Today you are towing your 2006 T-2553 with your 2015 Tahoe and you know how that feels when towing it. By the numbers, I would say it does a good job, just it uses a lot of gas doing it. Would you agree? Assuming so, the next question is how much more capacity does the truck have for a larger camper and still feel the same level of good as you have now?

I’m going to give you the summary first which may be eye opening if you have not been through this sizing by the numbers process before. I will show the details on how I came up with all this in my next reply. Feel free to ask any and all questions on something that does not look right.

Assumptions:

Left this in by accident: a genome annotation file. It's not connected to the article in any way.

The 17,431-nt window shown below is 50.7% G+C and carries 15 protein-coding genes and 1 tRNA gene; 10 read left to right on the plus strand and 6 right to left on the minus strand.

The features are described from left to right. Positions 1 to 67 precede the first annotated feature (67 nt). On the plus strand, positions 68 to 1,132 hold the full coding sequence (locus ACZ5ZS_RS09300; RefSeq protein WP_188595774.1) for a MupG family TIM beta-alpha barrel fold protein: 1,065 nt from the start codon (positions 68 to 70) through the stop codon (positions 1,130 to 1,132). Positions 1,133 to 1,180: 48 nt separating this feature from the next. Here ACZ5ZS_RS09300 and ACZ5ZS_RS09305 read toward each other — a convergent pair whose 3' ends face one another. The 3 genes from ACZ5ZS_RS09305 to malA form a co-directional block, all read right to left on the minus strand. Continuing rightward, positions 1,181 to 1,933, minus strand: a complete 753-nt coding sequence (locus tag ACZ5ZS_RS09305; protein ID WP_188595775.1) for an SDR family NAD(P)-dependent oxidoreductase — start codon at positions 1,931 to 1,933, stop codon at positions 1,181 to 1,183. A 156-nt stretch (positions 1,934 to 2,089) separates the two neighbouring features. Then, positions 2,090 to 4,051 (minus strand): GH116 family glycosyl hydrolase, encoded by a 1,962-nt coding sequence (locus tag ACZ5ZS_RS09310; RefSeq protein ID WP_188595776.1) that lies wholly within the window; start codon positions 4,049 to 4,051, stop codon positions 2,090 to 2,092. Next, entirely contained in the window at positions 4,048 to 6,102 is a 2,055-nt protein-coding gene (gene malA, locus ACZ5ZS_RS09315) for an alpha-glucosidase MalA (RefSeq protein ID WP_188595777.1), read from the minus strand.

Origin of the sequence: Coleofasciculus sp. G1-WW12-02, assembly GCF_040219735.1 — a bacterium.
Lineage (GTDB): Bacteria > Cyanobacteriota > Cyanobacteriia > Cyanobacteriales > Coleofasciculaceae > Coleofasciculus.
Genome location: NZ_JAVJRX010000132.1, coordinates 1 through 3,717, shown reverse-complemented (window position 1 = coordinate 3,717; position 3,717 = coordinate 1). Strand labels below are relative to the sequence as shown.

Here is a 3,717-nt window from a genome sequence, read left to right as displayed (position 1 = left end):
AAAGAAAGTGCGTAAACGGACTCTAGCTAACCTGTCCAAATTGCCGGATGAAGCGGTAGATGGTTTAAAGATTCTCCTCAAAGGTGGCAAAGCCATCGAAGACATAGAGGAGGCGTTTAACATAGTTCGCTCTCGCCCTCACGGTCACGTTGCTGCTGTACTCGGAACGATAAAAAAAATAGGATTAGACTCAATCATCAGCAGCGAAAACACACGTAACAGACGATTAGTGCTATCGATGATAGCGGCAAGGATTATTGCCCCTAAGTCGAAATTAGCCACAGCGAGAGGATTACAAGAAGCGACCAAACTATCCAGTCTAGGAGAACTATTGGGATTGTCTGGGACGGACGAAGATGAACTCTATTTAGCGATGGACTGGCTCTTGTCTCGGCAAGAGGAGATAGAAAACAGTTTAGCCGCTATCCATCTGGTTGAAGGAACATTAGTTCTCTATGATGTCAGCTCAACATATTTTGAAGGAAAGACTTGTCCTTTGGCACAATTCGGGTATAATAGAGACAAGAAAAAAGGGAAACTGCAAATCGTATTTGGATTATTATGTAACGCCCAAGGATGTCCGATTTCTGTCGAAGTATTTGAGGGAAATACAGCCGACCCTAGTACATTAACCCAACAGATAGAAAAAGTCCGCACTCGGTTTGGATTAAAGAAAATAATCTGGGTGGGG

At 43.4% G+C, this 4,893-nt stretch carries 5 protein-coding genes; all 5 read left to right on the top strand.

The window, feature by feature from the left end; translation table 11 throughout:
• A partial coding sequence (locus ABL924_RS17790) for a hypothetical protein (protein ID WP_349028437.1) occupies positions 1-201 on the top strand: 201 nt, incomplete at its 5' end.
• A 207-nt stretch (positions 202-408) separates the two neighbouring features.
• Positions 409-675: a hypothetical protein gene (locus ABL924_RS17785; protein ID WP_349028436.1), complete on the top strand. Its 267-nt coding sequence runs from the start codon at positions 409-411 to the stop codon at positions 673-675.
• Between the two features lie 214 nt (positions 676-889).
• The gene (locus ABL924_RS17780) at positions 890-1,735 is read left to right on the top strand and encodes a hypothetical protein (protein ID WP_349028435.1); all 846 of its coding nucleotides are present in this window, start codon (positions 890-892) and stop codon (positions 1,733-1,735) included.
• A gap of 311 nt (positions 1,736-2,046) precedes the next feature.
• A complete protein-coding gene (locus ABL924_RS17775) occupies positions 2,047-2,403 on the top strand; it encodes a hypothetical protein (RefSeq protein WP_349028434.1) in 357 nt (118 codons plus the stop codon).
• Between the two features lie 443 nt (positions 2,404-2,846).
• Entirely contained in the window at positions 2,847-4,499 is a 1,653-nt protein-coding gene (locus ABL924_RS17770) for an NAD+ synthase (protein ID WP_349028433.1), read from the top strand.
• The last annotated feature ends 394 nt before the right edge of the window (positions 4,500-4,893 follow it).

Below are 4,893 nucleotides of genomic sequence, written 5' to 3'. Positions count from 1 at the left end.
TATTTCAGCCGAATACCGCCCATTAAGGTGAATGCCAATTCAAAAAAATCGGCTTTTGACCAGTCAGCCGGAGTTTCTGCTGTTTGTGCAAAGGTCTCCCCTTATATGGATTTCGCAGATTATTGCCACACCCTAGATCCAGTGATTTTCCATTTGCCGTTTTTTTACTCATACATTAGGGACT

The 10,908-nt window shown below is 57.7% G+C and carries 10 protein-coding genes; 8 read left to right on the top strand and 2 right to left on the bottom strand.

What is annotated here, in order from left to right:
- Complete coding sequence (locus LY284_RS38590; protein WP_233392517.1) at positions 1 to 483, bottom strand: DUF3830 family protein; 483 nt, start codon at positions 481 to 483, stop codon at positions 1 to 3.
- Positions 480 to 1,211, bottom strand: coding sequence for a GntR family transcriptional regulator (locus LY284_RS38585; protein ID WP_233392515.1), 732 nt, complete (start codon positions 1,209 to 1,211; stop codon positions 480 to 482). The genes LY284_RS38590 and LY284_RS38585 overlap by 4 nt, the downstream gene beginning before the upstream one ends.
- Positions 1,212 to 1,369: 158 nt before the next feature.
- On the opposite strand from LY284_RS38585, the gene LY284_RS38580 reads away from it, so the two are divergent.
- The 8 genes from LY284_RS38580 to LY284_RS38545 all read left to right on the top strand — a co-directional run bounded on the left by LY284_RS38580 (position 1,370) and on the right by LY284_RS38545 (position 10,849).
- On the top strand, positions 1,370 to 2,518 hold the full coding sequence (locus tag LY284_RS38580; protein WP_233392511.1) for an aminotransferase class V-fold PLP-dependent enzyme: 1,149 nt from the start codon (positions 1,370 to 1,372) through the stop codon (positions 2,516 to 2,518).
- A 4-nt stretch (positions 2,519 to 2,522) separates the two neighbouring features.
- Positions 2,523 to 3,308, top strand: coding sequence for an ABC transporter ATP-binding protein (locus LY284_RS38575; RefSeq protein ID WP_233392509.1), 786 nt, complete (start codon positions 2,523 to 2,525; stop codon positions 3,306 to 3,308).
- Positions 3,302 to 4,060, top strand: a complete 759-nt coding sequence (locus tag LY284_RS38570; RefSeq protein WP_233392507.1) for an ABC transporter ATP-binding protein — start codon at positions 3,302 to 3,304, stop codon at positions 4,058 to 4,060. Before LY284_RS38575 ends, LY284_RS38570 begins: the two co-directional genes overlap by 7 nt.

Tahoe:
Cargo capacity (payload) of Tahoe: 1,700# (7,100 # GVWR - 5,400# curb weight)
Cargo in Tahoe: 647# (375# occupants + 22# pet + 250# camping gear in rear of truck)
Tahoe GVW with cargo: 6,047# (5,400# Tahoe curb weight + 647# cargo)

Existing camper for comparison:
Sunline 2006 T-2553, Dry weight (empty): 4,753#, 715# dry tongue weight, GVWR: 7,000#
Estimated loaded weights: 1,000 to 1,200# for camping items, LP gas and battery
Estimated loaded GVW: 4,753# + 1,200# camping items = 5,953#
Estimated loaded tongue weight: 850# to 900#

Tahoe Travel Trailer Towing Ability Summary with the above assumptions:
Ability to pull the camper (loaded weight of camper):
* Current reserve capacity with T-2553: 5,593# est. loaded camper (2,000# reserve or 14.3% reserve capacity of GCWR)
* Nominal reserve capacity: 6,500# loaded camper (1,500# reserve or 10.7% reserve capacity of GCWR)
* Minimal reserve capacity: 6,953# loaded camper (1,000# reserve or 7% reserve capacity of GCWR)